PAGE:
Luxury fashion group Burberry has warned tough trading will hit profits for the year ahead after seeing recent sales slump back into the red.
The group – famous for its trench coats and check scarves – revealed fourth-quarter sales tumbled by 5 per cent amid lower spending by Chinese tourists in continental Europe and a collapse in the Hong Kong luxury market.
Burberry shares fell back as it cautioned that profits for the new financial year ending 2017 would be at the bottom end of forecasts, even with a £60 million currency boost taken into account.
The fashion label has been battling a slowdown in luxury spending, sparked by China’s economic woes.
It makes around a third of its sales from the Asia Pacific region and has been hit hard as Chinese tourists have reined in their spending, particularly in Hong Kong – traditionally a prime shopping destination for Chinese consumers.
The group said retail sales fell 2 per cent overall in the final six months of its year, but were 1 per cent higher with Hong Kong and Macau stripped out.
It is expecting profits for the year to the end of March to meet City expectations, but investors were left reeling by its latest warning for 2016/17 results.
Embattled chief executive Christopher Bailey, who is also chief creative officer, said the group would continue to slash costs to help offset the difficult trading.
“In an external environment that remains challenging for luxury, we continue to focus on reducing discretionary costs and are making good progress with developing enhanced future productivity and efficiency plans,” he said.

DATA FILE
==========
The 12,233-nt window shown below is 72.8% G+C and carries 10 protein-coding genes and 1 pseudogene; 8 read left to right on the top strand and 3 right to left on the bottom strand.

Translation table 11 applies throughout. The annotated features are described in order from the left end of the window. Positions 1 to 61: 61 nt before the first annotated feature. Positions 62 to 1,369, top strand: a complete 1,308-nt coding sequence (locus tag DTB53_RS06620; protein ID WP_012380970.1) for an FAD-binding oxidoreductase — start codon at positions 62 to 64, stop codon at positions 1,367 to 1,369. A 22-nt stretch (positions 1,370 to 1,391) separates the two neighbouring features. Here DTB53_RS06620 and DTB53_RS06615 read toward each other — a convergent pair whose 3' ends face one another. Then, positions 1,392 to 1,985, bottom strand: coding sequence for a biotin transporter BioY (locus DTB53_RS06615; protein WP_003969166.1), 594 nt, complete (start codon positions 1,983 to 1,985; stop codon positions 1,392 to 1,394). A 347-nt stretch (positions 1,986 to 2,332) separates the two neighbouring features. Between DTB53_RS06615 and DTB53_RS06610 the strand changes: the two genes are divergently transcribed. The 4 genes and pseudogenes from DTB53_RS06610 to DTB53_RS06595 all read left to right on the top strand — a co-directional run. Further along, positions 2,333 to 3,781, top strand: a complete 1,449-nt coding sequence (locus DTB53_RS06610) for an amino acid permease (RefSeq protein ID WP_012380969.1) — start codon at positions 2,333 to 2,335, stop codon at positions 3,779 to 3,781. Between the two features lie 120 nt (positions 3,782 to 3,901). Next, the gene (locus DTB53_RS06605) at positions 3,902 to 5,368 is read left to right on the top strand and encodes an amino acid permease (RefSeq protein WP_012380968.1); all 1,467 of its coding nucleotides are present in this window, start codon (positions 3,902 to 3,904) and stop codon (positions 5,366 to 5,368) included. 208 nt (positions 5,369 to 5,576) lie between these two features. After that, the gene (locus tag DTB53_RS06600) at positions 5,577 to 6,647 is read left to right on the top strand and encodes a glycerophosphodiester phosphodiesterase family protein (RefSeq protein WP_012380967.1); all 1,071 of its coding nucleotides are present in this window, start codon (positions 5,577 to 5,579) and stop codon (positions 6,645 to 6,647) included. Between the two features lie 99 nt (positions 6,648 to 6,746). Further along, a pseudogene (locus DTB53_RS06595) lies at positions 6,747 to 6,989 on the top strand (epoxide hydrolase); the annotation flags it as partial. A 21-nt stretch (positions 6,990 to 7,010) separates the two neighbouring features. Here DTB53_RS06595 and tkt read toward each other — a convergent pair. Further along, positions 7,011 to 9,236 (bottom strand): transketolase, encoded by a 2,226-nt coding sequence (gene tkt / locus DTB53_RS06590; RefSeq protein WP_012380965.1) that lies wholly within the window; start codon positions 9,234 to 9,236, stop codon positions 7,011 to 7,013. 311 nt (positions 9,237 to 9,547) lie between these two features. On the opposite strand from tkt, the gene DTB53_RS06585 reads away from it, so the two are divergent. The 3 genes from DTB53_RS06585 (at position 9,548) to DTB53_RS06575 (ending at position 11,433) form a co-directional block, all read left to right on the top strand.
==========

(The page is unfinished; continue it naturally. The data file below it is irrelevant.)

He is hoping the efficiency drive and turnaround efforts may limit profit pressure over the year ahead and will provide an update on plans at annual results next month.
Burberry had raised hopes it was turning the corner earlier this year when it halted sales declines in the third quarter, with like-for-like trading remaining flat.
Cost savings also helped shore up half-year figures, with the group posting a 3 per cent rise in underlying pre-tax profits to £153m in the six months to 30 September, which confounded market forecasts for a fall.
But the group’s latest update revealed that Hong Kong trading remained grim, with sales down by more than 20 per cent for the third quarter in a row.
The UK and Middle East also continued to be difficult in the final six months of the financial year.
Analysts at Liberum said Burberry’s fourth-quarter trading showed sales “under pressure in all areas”.
They also cautioned over the firm’s cost-cutting: “In our view the savings that the company has found in the past six months will become a cost headwind in 2017.”